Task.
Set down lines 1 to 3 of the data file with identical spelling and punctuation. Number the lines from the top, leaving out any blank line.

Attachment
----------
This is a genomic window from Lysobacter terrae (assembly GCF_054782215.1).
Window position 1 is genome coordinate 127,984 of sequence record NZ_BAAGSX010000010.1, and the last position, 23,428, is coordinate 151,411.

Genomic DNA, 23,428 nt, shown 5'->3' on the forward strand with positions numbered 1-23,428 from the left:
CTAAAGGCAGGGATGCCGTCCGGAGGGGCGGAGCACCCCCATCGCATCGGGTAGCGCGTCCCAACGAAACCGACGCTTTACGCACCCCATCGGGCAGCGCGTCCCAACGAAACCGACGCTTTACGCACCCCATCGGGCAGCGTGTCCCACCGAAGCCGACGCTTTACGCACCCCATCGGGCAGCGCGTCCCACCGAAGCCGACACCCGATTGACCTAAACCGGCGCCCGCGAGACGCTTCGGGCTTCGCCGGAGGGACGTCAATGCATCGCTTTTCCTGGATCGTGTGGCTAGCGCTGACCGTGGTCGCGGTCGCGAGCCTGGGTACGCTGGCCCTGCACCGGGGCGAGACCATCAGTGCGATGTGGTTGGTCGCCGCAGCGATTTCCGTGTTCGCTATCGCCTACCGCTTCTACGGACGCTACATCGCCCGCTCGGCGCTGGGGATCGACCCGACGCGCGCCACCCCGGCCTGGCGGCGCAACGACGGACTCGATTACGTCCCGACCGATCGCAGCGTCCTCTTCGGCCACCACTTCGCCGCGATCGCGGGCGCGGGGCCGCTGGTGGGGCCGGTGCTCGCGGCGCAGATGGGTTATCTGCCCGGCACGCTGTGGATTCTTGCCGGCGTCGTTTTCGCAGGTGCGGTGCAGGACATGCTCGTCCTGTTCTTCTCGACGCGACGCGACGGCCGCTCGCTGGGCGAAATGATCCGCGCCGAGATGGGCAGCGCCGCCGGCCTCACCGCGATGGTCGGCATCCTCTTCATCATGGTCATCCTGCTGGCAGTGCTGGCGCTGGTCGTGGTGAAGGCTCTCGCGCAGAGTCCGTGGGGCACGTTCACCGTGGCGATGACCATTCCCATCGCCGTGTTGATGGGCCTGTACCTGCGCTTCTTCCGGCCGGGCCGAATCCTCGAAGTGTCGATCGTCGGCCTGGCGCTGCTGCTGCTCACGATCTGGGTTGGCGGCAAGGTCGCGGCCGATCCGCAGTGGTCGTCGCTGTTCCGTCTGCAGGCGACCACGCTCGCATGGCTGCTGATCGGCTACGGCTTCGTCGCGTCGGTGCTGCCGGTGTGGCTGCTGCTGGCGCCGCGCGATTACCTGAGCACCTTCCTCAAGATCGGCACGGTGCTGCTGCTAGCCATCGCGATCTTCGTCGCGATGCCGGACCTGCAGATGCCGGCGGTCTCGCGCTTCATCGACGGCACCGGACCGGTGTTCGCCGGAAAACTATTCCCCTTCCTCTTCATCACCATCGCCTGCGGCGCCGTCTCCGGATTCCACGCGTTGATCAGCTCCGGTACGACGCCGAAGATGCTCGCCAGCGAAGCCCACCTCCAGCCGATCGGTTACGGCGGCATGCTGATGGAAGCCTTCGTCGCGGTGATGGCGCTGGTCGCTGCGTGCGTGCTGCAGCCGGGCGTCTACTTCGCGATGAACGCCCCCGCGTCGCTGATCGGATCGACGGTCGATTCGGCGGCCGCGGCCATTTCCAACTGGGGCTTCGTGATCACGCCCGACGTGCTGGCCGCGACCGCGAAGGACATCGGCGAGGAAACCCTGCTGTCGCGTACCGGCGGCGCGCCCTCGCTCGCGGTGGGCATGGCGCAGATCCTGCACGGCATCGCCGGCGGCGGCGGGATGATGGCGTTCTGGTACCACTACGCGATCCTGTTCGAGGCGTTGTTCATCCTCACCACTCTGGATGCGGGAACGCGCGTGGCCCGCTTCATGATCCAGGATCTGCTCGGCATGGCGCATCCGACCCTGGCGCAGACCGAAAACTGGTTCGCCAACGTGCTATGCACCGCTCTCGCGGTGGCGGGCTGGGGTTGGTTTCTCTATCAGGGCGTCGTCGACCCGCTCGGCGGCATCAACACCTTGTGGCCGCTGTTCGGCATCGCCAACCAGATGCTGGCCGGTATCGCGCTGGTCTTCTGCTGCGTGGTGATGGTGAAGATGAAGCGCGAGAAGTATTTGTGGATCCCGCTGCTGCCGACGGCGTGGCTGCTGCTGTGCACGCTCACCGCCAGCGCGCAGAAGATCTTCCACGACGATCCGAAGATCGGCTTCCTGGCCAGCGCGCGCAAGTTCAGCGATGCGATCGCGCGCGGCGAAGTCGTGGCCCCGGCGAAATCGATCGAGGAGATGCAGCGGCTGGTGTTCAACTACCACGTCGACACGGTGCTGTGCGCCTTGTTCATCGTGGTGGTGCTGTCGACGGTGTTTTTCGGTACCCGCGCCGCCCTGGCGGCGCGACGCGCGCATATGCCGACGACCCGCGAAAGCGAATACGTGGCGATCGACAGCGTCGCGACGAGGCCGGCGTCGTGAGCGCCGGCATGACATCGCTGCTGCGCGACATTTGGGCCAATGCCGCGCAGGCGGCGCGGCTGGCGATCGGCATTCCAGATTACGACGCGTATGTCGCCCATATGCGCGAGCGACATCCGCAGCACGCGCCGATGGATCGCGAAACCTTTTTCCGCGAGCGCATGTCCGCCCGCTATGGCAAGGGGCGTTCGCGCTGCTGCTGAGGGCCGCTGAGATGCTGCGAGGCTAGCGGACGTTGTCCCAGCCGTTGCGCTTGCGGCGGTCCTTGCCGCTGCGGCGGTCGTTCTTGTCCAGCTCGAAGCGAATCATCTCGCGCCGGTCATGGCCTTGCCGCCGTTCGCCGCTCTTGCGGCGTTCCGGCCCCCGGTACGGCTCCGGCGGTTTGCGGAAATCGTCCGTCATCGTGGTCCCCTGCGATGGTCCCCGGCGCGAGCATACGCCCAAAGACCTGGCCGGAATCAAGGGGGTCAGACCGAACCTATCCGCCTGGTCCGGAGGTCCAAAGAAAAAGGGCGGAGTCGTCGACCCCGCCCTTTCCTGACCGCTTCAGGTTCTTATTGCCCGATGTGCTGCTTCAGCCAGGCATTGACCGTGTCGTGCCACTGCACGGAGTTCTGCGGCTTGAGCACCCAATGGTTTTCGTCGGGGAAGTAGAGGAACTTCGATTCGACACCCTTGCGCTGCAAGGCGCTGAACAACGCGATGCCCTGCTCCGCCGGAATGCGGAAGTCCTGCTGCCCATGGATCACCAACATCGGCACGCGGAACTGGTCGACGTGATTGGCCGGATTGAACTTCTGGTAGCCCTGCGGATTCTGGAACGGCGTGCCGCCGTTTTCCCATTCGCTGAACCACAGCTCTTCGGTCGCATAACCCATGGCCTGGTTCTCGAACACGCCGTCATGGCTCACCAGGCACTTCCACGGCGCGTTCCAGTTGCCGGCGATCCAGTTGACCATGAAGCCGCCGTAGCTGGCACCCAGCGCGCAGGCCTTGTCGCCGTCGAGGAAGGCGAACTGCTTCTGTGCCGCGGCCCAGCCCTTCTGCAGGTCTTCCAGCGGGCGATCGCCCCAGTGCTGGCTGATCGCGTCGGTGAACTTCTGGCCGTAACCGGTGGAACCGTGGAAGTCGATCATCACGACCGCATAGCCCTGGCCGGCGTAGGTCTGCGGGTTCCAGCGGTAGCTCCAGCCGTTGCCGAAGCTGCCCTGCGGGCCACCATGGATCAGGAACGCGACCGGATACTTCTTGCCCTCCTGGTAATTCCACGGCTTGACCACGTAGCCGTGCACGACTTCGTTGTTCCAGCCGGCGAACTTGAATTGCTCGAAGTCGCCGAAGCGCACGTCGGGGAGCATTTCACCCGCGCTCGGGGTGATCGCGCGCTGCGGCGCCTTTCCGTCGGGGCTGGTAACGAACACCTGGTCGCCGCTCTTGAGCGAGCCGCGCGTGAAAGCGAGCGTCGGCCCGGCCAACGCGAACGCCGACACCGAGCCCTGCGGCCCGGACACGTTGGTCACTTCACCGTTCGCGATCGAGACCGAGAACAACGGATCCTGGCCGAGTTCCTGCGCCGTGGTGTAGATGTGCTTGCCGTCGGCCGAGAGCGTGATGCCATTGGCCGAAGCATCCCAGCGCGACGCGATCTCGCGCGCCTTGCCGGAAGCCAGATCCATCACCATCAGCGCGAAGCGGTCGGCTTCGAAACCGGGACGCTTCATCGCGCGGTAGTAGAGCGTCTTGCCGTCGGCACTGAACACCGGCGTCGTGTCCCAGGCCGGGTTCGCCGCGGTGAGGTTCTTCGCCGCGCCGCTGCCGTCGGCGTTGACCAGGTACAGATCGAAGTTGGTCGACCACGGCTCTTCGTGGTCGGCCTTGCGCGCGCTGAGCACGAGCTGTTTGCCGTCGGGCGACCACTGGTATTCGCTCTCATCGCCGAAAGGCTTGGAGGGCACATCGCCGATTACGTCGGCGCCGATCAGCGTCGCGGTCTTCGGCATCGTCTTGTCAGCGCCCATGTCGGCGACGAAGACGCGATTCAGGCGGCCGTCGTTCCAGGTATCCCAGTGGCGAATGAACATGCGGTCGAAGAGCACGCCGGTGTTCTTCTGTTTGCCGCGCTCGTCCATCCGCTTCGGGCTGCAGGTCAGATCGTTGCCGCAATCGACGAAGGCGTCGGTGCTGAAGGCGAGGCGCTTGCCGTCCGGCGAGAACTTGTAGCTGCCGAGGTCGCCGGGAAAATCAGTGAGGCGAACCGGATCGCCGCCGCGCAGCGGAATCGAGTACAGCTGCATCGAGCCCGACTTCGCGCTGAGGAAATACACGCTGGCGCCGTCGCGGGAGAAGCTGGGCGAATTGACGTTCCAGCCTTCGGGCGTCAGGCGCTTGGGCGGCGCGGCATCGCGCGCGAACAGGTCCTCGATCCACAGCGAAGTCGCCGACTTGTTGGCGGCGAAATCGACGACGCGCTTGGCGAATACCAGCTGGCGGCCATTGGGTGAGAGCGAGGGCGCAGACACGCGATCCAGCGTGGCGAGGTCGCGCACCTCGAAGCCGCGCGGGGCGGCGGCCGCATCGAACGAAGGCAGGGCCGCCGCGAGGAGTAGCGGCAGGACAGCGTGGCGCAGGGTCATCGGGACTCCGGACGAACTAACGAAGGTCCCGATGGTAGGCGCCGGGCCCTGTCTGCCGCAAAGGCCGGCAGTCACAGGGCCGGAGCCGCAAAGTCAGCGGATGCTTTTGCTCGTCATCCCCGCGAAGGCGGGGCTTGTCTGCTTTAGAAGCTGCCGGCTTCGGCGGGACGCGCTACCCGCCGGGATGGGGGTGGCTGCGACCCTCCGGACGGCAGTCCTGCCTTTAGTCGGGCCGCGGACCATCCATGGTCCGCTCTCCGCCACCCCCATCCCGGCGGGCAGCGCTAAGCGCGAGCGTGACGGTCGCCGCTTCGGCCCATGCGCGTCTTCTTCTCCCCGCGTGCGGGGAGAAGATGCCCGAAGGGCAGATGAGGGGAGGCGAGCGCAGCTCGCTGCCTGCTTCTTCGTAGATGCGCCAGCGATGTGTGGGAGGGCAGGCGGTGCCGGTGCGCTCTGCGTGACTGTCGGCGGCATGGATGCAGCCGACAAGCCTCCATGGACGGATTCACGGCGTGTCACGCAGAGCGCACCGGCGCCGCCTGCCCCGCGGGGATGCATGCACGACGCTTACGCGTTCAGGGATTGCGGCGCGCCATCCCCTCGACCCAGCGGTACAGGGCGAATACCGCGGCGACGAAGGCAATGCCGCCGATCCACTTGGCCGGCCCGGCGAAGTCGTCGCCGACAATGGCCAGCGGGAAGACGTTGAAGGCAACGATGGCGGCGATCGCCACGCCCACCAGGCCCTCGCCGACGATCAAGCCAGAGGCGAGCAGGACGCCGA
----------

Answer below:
This is a genomic window from Lysobacter terrae (assembly GCF_054782215.1).
Window position 1 is genome coordinate 127,984 of sequence record NZ_BAAGSX010000010.1, and the last position, 23,428, is coordinate 151,411.

Genomic DNA, 23,428 nt, shown 5'->3' on the forward strand with positions numbered 1-23,428 from the left: